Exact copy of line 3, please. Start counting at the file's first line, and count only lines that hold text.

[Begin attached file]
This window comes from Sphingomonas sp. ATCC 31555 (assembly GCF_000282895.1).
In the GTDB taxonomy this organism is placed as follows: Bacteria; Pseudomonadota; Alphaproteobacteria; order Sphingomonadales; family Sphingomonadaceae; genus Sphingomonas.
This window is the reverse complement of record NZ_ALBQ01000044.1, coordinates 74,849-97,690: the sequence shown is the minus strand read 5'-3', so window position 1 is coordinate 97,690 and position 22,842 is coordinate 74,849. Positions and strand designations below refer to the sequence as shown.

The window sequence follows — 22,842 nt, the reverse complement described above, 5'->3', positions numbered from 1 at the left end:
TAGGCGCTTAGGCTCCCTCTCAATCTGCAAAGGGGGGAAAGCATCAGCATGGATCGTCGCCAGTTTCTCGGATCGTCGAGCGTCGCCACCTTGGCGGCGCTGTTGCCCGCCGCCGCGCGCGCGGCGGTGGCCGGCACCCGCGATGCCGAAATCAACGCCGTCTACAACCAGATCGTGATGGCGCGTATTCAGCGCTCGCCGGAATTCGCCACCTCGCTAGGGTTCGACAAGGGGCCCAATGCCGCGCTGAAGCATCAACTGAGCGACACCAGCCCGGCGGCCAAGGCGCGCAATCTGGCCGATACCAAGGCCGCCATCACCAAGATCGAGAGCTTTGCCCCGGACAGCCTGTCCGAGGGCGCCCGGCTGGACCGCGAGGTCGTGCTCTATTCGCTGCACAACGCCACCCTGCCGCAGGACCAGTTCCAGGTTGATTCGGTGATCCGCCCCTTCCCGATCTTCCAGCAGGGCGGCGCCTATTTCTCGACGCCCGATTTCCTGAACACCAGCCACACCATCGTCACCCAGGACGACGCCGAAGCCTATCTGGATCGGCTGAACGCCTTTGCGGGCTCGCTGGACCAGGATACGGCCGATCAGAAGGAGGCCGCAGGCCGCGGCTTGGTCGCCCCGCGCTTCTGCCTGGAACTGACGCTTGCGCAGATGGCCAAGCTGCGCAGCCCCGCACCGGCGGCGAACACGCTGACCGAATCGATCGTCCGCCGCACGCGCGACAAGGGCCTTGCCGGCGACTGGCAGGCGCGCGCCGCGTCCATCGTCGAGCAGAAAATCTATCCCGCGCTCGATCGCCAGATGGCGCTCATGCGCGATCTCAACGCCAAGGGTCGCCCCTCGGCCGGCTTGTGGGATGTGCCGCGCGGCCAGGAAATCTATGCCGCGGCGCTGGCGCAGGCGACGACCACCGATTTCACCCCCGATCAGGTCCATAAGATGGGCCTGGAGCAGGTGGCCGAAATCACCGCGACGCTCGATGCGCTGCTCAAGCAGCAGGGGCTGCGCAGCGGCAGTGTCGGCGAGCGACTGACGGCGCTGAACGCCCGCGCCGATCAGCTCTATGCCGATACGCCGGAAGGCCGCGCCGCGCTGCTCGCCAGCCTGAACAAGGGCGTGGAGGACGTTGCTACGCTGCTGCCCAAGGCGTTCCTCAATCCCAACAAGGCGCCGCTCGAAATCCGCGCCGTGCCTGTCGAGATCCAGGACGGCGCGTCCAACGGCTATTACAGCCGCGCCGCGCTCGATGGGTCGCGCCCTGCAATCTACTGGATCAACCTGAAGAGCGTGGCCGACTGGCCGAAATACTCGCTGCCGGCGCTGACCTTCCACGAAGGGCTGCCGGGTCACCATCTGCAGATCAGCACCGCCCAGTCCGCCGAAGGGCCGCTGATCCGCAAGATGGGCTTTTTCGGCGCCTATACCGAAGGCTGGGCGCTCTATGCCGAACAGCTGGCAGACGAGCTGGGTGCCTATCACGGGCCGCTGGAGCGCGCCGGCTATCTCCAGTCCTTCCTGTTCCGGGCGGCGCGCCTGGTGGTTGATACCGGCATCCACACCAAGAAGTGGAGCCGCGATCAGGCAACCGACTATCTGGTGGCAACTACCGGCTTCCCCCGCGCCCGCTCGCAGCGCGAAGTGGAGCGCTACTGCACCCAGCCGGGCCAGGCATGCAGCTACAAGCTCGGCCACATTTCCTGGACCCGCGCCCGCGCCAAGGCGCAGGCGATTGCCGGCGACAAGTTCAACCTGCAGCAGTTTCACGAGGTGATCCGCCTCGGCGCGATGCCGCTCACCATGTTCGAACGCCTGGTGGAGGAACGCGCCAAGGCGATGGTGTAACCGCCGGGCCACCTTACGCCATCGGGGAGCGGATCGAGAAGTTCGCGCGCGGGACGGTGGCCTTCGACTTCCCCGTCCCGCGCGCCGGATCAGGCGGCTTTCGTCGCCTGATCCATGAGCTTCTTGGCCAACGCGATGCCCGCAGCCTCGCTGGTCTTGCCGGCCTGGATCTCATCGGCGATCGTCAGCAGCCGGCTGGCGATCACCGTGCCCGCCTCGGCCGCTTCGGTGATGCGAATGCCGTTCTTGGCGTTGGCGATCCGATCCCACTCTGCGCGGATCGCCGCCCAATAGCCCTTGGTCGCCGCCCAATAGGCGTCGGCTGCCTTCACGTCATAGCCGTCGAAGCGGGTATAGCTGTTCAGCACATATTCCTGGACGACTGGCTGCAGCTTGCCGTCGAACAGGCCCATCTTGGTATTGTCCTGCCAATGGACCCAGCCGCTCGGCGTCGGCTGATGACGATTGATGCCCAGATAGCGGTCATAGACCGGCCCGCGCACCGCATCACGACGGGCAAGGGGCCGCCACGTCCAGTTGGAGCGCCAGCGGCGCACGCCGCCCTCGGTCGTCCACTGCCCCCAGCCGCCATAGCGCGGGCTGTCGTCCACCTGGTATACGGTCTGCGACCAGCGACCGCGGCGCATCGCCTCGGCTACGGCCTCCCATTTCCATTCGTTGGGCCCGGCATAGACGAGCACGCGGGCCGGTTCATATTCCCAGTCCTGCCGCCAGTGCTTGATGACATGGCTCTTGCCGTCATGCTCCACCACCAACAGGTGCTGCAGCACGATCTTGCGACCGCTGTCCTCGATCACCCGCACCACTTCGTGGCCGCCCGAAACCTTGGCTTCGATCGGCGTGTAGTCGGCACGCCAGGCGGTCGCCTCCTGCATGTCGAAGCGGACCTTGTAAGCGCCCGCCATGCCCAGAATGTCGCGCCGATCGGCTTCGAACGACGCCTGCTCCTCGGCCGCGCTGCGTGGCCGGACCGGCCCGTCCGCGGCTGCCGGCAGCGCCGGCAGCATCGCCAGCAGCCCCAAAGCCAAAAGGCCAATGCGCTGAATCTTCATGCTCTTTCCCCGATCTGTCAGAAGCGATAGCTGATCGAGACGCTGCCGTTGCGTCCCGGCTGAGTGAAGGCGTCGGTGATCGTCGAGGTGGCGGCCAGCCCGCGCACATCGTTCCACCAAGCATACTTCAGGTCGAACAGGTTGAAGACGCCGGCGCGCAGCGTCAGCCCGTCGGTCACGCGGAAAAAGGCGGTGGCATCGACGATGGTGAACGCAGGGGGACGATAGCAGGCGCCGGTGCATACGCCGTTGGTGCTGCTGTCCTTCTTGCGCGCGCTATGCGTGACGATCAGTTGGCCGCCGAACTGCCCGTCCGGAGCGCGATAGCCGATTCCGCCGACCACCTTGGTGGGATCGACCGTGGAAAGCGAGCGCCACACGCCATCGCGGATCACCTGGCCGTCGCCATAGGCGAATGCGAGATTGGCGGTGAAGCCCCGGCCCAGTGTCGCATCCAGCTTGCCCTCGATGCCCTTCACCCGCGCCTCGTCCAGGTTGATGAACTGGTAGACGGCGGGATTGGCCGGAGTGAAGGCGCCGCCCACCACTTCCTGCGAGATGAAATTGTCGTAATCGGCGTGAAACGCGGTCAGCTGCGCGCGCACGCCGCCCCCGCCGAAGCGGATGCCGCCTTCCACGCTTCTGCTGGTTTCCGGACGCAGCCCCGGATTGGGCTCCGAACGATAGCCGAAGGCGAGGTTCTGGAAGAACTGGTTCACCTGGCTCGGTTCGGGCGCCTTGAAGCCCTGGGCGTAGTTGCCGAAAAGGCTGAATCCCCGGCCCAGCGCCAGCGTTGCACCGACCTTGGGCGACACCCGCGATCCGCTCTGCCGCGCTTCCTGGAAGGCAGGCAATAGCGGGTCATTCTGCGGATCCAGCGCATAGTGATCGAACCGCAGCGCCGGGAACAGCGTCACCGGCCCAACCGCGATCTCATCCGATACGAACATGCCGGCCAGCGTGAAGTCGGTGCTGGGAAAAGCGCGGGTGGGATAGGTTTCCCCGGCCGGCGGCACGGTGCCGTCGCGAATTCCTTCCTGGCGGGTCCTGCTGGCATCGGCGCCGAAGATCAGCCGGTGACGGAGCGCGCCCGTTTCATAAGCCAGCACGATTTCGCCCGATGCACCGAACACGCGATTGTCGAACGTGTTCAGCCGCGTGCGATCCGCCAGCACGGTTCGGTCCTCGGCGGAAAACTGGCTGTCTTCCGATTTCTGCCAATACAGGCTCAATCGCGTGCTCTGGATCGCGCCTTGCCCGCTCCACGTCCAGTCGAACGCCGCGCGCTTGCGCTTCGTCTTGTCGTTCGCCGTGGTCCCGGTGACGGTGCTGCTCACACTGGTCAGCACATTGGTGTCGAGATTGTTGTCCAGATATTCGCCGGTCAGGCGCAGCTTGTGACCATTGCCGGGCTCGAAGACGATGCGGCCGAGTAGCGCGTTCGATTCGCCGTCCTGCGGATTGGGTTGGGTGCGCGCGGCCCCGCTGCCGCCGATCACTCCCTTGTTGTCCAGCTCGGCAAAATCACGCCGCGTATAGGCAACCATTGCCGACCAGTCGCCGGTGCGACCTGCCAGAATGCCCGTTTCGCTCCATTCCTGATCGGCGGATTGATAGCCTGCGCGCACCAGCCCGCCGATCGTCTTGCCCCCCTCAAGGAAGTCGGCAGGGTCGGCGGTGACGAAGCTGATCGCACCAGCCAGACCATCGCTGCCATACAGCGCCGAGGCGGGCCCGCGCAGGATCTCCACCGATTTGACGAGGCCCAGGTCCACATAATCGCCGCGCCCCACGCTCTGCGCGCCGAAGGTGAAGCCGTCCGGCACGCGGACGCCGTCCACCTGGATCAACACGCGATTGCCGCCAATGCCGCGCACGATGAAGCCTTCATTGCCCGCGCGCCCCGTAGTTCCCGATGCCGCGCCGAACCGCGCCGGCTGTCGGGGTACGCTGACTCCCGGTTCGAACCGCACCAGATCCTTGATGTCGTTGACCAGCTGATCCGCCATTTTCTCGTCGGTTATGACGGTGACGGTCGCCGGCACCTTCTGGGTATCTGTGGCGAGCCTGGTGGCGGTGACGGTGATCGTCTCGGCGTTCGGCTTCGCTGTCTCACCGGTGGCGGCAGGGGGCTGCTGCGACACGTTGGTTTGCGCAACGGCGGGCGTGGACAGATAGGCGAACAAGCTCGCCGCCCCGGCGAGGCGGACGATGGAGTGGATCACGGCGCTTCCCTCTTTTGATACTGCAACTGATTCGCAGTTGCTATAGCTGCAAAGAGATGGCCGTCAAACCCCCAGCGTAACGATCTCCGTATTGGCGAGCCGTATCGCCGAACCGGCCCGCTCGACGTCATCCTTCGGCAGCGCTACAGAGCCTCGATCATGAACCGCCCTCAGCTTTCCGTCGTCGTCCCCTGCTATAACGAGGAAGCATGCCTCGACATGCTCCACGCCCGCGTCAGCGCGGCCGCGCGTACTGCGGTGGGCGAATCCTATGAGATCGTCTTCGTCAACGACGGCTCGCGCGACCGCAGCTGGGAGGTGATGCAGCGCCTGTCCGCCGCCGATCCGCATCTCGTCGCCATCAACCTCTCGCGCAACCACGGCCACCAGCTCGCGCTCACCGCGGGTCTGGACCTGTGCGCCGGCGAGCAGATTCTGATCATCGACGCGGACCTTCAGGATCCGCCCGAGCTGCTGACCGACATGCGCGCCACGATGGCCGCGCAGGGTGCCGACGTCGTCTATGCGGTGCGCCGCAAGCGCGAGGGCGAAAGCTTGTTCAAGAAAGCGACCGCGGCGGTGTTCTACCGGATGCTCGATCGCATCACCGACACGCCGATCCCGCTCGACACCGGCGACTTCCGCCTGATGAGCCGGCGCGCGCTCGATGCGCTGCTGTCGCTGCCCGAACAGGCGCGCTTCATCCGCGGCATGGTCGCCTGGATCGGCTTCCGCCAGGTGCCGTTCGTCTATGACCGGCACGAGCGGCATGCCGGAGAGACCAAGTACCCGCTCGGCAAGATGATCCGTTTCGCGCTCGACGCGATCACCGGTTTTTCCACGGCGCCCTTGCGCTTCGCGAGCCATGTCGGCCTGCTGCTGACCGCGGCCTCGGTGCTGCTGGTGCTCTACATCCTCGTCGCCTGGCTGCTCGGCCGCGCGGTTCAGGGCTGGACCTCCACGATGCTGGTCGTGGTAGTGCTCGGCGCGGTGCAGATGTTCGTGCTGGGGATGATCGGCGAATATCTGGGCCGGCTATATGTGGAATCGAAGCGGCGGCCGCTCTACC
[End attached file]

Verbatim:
This window is the reverse complement of record NZ_ALBQ01000044.1, coordinates 74,849-97,690: the sequence shown is the minus strand read 5'-3', so window position 1 is coordinate 97,690 and position 22,842 is coordinate 74,849. Positions and strand designations below refer to the sequence as shown.